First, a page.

Ansible Vault Tutorial
In this video we are going to learn how to use Ansible Vault. Ansible Vault is primarily useful where you want to store confidential data in a public / possibly-not-very-private source control system.
Personally, I do not find much use for the Vault. In my setup, my
group_vars, and certain Role
default.yml files contain sensitive information. Primarily this relates to User details - passwords being the biggy.
As covered in the previous video, any passwords I use will have been passed through the
mkpasswd function, and already be encrypted. As such, storing them in my set up is secure enough - for me. Your requirements may well vary, and as such, for how easy it is to use Ansible Vault, it seems foolish not to cover it.
The official Ansible documentation for Vault covers the main methods:
- creating new encrypted files
- editing existing encrypted files
- encrypting existing unencrypted files
- decrypting existing encrypted files
- changing the password of existing encrypted files
You can see a demonstration of each of these steps in the first half of the video.
Using Ansible Vault Files
Once our data has been encrypted, using playbooks that contain encrypted data involves an additional option being passed into our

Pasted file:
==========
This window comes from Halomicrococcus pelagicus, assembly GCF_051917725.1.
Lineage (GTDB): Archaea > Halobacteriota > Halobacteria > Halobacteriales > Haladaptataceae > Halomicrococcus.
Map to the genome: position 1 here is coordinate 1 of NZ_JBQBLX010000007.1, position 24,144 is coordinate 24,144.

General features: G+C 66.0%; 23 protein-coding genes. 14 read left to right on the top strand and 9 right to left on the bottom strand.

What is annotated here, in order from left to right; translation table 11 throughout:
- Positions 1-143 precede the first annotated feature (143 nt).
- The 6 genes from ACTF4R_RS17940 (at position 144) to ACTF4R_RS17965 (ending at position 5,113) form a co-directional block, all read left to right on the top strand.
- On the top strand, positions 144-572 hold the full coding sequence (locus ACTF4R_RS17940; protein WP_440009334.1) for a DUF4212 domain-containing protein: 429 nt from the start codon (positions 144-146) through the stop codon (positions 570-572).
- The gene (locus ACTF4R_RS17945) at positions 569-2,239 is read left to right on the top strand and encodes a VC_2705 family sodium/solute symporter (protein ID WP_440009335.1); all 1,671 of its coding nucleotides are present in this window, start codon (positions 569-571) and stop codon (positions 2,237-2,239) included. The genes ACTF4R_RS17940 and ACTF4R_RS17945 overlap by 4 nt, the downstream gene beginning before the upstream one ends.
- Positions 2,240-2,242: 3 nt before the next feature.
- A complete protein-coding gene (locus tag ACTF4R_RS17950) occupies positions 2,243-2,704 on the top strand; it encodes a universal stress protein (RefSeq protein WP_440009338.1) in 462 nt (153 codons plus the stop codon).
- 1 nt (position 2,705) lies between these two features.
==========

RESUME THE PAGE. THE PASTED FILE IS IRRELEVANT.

From the docs this looks like:
ansible-playbook site.yml --ask-vault-pass
However, in the real world, should we have encrypted our
group_vars then your command would likely look more like this:
ansible-playbook common-playbook.yml -i hosts -l target -k -K -s --ask-vault-pass
Upon running this command, you will be prompted for the usual passwords (SSH, and sudo), and then the Vault password.
Points of Note
It's not possible to encrypted only values. Or to put it another way, you can only encrypt entire files. I dislike this as it makes the files inherently less useful to me -
greping becomes impossible for example.
You can only have one Vault password per Ansible playbook. That is, everything in this playbook run must use the same Vault password.
For me the cons of using the Vault currently outweigh the pros.
I can live with my hashed passwords being stored inside unencrypted var files for my personal development projects.
For client work I do use the Vault. If you value your clients, I would suggest you do too.